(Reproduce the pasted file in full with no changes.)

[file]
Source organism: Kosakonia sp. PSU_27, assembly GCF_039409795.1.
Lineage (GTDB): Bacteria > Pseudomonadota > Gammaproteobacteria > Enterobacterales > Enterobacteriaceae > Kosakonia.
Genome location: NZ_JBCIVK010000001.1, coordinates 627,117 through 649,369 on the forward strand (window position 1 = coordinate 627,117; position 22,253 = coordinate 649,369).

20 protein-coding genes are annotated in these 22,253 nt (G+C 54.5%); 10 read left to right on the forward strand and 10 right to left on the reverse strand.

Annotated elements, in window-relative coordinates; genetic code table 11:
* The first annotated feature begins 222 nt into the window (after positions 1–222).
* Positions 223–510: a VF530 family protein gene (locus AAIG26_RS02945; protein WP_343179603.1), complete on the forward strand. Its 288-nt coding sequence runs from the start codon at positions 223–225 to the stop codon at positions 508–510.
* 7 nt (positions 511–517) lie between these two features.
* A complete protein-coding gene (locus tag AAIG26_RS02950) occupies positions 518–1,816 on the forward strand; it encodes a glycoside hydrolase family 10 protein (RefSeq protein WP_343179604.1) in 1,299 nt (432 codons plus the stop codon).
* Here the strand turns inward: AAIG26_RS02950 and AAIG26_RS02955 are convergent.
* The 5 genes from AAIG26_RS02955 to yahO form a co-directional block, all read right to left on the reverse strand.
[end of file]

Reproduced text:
Source organism: Kosakonia sp. PSU_27, assembly GCF_039409795.1.
Lineage (GTDB): Bacteria > Pseudomonadota > Gammaproteobacteria > Enterobacterales > Enterobacteriaceae > Kosakonia.
Genome location: NZ_JBCIVK010000001.1, coordinates 627,117 through 649,369 on the forward strand (window position 1 = coordinate 627,117; position 22,253 = coordinate 649,369).

20 protein-coding genes are annotated in these 22,253 nt (G+C 54.5%); 10 read left to right on the forward strand and 10 right to left on the reverse strand.

Annotated elements, in window-relative coordinates; genetic code table 11:
* The first annotated feature begins 222 nt into the window (after positions 1–222).
* Positions 223–510: a VF530 family protein gene (locus AAIG26_RS02945; protein WP_343179603.1), complete on the forward strand. Its 288-nt coding sequence runs from the start codon at positions 223–225 to the stop codon at positions 508–510.
* 7 nt (positions 511–517) lie between these two features.
* A complete protein-coding gene (locus tag AAIG26_RS02950) occupies positions 518–1,816 on the forward strand; it encodes a glycoside hydrolase family 10 protein (RefSeq protein WP_343179604.1) in 1,299 nt (432 codons plus the stop codon).
* Here the strand turns inward: AAIG26_RS02950 and AAIG26_RS02955 are convergent.
* The 5 genes from AAIG26_RS02955 to yahO form a co-directional block, all read right to left on the reverse strand.